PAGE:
by Alyn Brodsky
Most histories paint the Maccabees as great heroes. Brodsky paints a more complex picture, showing their many faults and excesses. He explains their victories (and those of their subsequent Hasmonaean descendents) more in terms of the ineptitude of their adversaries than their skill. Furthermore, he lays much of the calamitous history of the Jewish people, from the time of the revolt of Maccabees to the fall of the second temple, at their doorstep; either as a direct result of the actions of the Hasmonaeans or as indirect consequences of these actions.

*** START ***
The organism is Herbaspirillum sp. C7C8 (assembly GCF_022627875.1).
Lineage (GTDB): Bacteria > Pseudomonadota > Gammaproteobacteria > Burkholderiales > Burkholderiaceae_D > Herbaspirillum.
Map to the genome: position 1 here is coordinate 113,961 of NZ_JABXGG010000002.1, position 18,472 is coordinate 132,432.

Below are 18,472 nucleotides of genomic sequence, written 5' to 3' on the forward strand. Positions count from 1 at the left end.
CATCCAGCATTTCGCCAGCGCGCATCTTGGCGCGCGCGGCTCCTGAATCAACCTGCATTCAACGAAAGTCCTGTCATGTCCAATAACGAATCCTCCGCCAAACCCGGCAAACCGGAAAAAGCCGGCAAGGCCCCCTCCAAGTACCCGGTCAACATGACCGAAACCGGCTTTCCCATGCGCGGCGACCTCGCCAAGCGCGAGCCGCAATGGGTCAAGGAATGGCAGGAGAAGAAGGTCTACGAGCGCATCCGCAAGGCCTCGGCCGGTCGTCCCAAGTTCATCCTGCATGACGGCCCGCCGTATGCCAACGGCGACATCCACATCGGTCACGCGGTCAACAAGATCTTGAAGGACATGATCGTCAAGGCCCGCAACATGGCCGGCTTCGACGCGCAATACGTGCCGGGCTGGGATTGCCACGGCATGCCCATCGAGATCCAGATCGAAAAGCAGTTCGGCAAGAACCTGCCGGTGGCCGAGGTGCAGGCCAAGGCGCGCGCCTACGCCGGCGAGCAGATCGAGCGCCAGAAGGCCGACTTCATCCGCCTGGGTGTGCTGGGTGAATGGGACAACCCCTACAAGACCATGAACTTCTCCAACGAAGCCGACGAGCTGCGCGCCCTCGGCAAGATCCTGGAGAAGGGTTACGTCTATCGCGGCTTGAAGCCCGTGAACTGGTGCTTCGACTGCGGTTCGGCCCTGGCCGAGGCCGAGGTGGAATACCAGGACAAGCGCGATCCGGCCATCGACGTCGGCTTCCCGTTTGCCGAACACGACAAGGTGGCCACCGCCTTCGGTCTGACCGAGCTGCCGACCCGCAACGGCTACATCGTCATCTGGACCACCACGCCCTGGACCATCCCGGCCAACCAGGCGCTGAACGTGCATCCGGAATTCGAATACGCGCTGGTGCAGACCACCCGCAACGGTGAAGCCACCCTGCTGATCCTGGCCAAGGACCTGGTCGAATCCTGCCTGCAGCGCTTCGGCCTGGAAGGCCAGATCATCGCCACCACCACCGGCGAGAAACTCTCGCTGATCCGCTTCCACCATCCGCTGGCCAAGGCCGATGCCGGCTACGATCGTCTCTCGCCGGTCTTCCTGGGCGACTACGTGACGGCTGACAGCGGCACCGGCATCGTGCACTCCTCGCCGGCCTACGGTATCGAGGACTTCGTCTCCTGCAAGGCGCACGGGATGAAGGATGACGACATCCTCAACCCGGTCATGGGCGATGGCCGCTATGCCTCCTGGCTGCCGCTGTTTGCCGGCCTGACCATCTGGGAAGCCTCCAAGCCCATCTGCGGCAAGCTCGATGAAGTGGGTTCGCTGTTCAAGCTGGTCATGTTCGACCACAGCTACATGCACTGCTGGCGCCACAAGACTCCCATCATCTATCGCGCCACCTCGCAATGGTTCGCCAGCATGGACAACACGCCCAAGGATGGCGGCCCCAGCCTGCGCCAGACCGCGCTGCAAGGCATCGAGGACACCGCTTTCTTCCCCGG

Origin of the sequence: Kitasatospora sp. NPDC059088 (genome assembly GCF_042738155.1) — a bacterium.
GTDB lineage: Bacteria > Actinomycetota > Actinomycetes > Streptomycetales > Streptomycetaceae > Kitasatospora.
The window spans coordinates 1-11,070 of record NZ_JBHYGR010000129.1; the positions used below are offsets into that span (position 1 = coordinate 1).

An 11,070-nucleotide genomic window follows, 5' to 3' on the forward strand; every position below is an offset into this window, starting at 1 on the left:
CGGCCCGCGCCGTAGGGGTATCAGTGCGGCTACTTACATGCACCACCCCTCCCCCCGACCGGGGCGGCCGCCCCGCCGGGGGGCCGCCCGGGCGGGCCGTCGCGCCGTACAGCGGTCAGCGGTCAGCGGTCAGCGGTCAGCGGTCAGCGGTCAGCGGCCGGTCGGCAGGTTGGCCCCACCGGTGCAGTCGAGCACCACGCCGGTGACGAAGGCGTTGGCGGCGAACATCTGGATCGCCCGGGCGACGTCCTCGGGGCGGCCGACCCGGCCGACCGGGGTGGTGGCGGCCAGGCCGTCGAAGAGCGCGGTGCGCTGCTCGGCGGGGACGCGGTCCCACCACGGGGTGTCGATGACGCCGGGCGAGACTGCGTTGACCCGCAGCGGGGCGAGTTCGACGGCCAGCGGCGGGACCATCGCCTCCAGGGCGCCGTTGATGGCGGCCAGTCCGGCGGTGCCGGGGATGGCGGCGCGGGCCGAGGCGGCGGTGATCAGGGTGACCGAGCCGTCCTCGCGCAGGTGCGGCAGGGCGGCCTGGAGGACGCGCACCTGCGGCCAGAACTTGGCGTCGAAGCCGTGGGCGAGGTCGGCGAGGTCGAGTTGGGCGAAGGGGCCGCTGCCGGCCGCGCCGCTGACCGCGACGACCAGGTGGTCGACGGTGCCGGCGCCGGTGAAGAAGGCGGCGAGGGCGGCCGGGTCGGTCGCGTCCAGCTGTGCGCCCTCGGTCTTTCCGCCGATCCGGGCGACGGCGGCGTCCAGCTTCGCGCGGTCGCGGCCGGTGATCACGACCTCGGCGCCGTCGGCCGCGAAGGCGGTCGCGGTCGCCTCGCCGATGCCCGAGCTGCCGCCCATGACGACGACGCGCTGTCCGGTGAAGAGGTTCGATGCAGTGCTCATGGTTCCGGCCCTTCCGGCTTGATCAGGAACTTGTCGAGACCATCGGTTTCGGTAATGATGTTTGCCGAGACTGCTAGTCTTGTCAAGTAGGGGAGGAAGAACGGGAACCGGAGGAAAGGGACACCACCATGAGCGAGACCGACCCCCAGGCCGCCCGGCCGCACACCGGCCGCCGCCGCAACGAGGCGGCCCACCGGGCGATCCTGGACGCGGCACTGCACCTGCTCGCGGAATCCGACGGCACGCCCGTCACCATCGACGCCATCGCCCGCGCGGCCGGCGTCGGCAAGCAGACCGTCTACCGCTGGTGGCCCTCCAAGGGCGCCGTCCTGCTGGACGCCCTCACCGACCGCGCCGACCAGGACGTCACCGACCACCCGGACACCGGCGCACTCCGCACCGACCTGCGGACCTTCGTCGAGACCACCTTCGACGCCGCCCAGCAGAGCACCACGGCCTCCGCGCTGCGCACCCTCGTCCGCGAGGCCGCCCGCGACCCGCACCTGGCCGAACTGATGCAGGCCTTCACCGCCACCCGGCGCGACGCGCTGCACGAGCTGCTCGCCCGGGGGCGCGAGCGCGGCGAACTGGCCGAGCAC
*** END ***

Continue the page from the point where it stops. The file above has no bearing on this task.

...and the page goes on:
The 500 hundred-year story of the Middle East, from the return of the Jews from their Babylonian exile to the destruction of the second temple, is incredibly complex. Indeed, it is a thousand times more complex than the most complex soap opera ever written. This is a history not only of the Jews of Judea, but also of the Ptolemies and Seleucides (who inherited the empire of Alexander the Great), with additional inputs from the Nabateans, Parthians and finally the Romans. This is a story of intrigue, murder, incest and every other possible vice imaginable. It is the story the conflicts between the Hellenizers and the those who resisted the inroads of Greek culture. It is the story of the conflicts between the Sadducees (who represented Temple Judaism) and the Pharisees (who represented the Rabbinic tradition developed during the Babylonian exile). It is the story of an uncountable number of kings (many with the same names, distinguished only by roman numerals), and schemers of all sorts. You may not agree with Brodsky's thesis that the various dynastic and internal religious conflicts led to untold misery, and eventually to the destruction of the Jewish states that were created during this period, but you will enjoy his telling of the story.